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Aswan is located about 850 km south of Cairo and is one of the most beautiful winter resorts in Egypt, because of it's dry and mild climate. Although bustling activites dominate in the narrow alleys of Aswan, especially around the bazaar which is about 3km long, the city gleams with calmness and relaxation for visitors. Aswan with it's estimated 150,000 inhabitants is also very important for the economy of the ountry.The Aswan High Dam, with it's length of about 4km and a height of 111 metres regulates irrigation demand and electricity for almost the whole country.

Botanical Garden

                  Elephantine Island

This island was one of the strongest forts along Egypt's southern border. It's chief deity was "Khnum", in the shape of a ram's head, as the creator of humankind and god of the cataracts. Near to the museum, which is located east of the remains of an ancient settlement and houses a number of important relics from the Graeco-Roman era, is the Nilometer, dating back to the Roman period, showing the height of the Nile floods in Greek, Demotic and Arabic inscriptions.

             The Unfinished Obelisk
This huge unfinished obelisk measures 41 metres in length and would have weighed 1680 tons when finished. It is important, because it shows the techniques adopted by the ancient Egyptians in cutting out these obelisks of granite rock.

          The Monastery of St. Simeon
Dating back to the 6th century AD, the monastery can be reached by foot or by camel. Inside the monastery the remains of a roofless basilica comprises well preserved frescoes.

Old Cataract

It is 2 km long and about 51 metres high. The new high dam was built between 1960 - 1971 in co-operation with the former Soviet Union. The High Dam is 111 metres high, about 4 km long and 40 metres wide at the top. At the base it reaches a width of 980 metres. The dammed Nasser Lake is 550 km long, taking it well into Sudan and creating Lake Nasser, the world's third largest artificial lake.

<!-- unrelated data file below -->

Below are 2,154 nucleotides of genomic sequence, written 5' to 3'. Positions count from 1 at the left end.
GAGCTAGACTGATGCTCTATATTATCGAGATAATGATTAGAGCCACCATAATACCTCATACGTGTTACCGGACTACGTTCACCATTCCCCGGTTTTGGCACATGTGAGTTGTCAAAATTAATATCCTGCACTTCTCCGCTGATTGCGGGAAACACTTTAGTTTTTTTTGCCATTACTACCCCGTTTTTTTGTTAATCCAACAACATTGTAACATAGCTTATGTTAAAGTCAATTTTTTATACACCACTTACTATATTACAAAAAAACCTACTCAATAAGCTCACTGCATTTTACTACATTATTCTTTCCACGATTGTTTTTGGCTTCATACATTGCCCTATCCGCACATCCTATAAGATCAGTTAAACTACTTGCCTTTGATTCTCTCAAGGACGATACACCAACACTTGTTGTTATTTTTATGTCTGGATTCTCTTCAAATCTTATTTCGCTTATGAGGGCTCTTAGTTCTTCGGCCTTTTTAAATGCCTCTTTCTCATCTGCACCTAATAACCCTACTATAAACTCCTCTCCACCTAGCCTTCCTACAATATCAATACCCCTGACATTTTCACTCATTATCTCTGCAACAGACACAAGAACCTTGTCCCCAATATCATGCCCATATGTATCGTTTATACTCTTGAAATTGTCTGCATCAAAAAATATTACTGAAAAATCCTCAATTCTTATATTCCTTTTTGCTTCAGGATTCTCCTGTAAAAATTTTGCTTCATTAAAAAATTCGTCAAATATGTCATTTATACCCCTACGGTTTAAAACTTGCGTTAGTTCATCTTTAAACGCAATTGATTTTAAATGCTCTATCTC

Shopping possibilities in Aswan

One can buy spices at a favourable price at the spice market. mallow and tamarisk blossoms are also offered for tea preparation. Galabeyas, jewellery and other goods can be bought.

Aswan at Night

It comprises a courtyard, a hypostylehall and a kiosk with multicoloured texts and inscriptions, as well as scenes of the king on the battlefield.

              The Temple of Kalabasha
Dating back to the Roman Emperor Octavius Augustus (30 BC - 14 AD), the temple was moved from it's original site 55 km south of Aswan, on the west bank and rebuilt 1 km to the south of the High Dam. The temple was dedictaed to a local god called Mandulis.

The Nile

                       Plantation Island
Also called Kitchener Island, is a botanical garden with equatorial tropical trees and shrubs, perfect for a peaceful stroll.

                   The Temple of Philae
The Temple of Goddess Isis of Philae, built of sandstone, was dismantled after the construction of the Aswan High Dam between 1973 - 1981 and re-built on the island of Agilika. The temple, is one of the best preserved Graeco-Roman temples, constructed between 250 BC and 111 AD.

Temple of Philae

               The Agha Khan Mausoleum
The Mausoleum of the deceased leader of the Ismaylia sect in 1957, stands on the west bank opposite of the Old Cataract Hotel. It is an exquisite example of Islamic architecture.

The Unfinished Obelisk

               The Tombs of the Nobles

The northern hills of the west bank are filled with rock-cut tombs of princes from the Old and Middle Kingdoms, dating back to the 23rd century BC. The inscriptions covering the walls of these tombs depict the role of these nobles in protecting the southern border of Egypt and of their journeys to other African territories.

                       The High Dam
The first dam in Aswan was constructed between 1898 - 1902 AD and after two raisings, in 1912 and 1934 it was considered a basis for modern irrigation.

Tombs of the Nobles


               Temples South of Aswan
These temples were transferred because of rising waters of Lake Nasser. One can visit them at best during a Nile cruise on Lake Nasser. Both temples in Abu Simbel can be reached by air.

              The Temple of Bait-el-Wali
The Bait-el-Wali Temple was re-constructed 100 metres away from the Kalabasha Temple. This rock-hewn temple is one of the five temples built by Ramses II in Nubia. It comprises a courtyard, a hypostylehall and a kiosk with multicoloured texts and inscriptions, as well as scenes of the king on the battlefield.

Temple of Kalabasha


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